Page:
Dec 06, 2022 I Paul Seaburn

AI Dominates Humans in Stratego War Game - Is It Ready for a Real War?

The year 2022 marks the 50th anniversary of the debut of Pong – one of the earliest computer games and the first to become a worldwide hit as an arcade and a home video game. Because of the success of Pong, video games proliferated, but most people viewed the computers inside them as platforms or alternatives to boards rather than competitors. That changed when programs were developed to play against human opponents. Success was slow for computers, especially in the ancient warlike strategic board games like chess and Go, or in games of bluff like poker. However, computers eventually mastered those and defeated their masters. Now another traditional warlike strategy game has succumbed to a computer. It is indeed sad and possibly dystopic news because the game is the one which has ‘strategy’ built right into its name – Stratego … a game considered to be more complex than Go. Is it time to admit defeat to computers and turn war strategy over to artificial intelligence?

Is this the end of chess too?

“Stratego is one of the few iconic board games that artificial intelligence (AI) has not yet mastered. It is a game characterized by a twin challenge: It requires long-term strategic thinking as in chess, but it also requires dealing with imperfect information as in poker.”

In a new paper published in the journal Science, the folks at Goggle’s artificial intelligence subsidiary DeepMind unveiled DeepNash, a game-playing artificial intelligence system designed specidfially to play and win at Stratego, the classic board game DeepMind describes as being complex than chess and Go, and “craftier” than poker. The “crafty” part comes from the fact that, like poker, Stratego is a game of “imperfect information” where players cannot directly observe the identities of their opponent's playing pieces (or cards, in the case of poker).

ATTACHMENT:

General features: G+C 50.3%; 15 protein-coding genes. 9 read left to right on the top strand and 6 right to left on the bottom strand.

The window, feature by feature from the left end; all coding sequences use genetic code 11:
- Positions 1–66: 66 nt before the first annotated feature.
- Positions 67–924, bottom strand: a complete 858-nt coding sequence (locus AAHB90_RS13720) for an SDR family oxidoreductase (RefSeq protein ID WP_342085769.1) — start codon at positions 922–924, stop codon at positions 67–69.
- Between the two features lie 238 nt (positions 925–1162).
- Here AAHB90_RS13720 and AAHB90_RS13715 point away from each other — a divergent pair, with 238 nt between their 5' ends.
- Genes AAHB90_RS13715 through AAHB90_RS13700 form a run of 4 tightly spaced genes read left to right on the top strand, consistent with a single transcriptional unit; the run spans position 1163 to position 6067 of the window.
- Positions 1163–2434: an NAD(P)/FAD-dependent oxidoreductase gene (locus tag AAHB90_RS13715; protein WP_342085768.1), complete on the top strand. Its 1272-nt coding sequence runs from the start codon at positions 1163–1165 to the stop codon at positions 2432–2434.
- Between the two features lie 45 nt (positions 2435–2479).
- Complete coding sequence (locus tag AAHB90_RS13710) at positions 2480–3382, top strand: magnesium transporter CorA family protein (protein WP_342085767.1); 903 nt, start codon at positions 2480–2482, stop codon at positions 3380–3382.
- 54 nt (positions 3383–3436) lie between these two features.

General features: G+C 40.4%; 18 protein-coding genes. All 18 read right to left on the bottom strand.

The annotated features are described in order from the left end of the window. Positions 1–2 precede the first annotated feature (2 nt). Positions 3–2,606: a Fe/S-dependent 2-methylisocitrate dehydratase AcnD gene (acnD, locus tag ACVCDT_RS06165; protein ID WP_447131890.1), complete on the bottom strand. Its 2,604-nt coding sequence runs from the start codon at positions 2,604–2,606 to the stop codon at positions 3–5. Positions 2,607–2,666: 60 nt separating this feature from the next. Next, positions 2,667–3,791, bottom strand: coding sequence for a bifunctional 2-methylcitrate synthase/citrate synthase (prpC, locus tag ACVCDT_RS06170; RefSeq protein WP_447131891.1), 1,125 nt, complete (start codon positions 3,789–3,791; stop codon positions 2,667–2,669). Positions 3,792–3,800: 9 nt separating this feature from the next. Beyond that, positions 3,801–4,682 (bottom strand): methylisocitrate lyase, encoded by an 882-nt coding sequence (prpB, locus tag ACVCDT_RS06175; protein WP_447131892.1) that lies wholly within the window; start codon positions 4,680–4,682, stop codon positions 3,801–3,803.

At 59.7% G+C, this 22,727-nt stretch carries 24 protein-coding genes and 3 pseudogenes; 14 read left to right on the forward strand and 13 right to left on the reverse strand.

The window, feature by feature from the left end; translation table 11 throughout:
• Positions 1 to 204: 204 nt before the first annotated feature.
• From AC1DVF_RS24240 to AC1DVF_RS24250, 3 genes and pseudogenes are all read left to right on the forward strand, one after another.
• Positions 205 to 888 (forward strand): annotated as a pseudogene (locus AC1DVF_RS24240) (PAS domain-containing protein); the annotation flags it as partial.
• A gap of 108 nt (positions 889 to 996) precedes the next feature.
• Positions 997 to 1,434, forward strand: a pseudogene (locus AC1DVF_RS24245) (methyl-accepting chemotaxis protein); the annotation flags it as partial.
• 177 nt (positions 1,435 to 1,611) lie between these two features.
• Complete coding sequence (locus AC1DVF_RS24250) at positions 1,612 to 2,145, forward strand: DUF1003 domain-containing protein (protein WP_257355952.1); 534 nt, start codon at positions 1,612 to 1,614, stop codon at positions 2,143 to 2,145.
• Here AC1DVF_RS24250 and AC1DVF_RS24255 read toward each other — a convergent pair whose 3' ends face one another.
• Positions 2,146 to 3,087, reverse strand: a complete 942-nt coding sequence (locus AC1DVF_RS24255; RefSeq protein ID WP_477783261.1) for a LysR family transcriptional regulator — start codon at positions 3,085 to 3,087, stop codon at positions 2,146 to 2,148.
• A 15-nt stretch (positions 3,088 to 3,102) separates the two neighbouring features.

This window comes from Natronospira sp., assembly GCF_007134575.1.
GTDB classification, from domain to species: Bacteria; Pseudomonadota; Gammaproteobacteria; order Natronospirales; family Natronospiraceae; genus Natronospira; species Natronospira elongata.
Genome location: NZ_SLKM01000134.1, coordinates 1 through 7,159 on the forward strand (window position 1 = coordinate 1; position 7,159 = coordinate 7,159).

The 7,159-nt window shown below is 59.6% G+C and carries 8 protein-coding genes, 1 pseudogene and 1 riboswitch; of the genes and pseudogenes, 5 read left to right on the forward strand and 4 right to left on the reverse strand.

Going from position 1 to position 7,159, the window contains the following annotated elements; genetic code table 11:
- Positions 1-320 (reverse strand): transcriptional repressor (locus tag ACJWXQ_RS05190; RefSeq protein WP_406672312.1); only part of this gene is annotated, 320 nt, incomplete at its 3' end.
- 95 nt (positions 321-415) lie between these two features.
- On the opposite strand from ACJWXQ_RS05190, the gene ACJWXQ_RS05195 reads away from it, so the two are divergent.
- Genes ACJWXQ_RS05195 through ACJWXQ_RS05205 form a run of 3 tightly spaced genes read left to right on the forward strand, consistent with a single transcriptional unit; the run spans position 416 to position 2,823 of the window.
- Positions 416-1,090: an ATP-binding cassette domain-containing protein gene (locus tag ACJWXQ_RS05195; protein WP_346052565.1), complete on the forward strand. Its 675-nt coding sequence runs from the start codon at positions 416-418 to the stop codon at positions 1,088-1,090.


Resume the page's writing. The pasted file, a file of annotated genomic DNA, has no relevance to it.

“This is Stratego – not a place, not a time but a battle of wits and skill and strategy.” (From a 1983 commercial)

Stratego is a strategy board game for two players on a board of 10×10 squares. Each player has  40 pieces representing individual officer and soldier ranks in an army – but the pieces are vertical so the insignias are only visible to the player who moves them. The game is a form of the classic ‘Capture the Flag’ -- the object is to find and capture the opponent's flag, or to capture, isolate and surround their pieces so they cannot make any moves. The original Stratego game may have been based on traditional Japanese Military Chess, but the earliest form most similar to the modern version was the French game L'attaque, patented in 1909 and played primarily in France and Great Britain. The American version of Stratego was created by Dutchman Jacques Johan Mogendorff and registered as a trademark in 1942 (80 years ago this year) by the Dutch company Van Perlstein & Roeper Bosch N.V., which coincidentally also produced the first edition of Monopoly. The game was sublicensed to Milton Bradley, which was acquired by Hasbro in 1984. Electronic Stratego was introduced 40 years agon in 1982, but the “electronics” were limited to lighting lights and playing music and sound effects. The traditional two-player non-electronic board game (versions are available for three and four players) has remained basically unchanged.

“The machine learning approaches that work so well on perfect information games, such as DeepMind’s AlphaZero, are not easily transferred to Stratego. The need to make decisions with imperfect information, and the potential to bluff, makes Stratego more akin to Texas hold’em poker and requires a human-like capacity once noted by the American writer Jack London: “Life is not always a matter of holding good cards, but sometimes, playing a poor hand well.”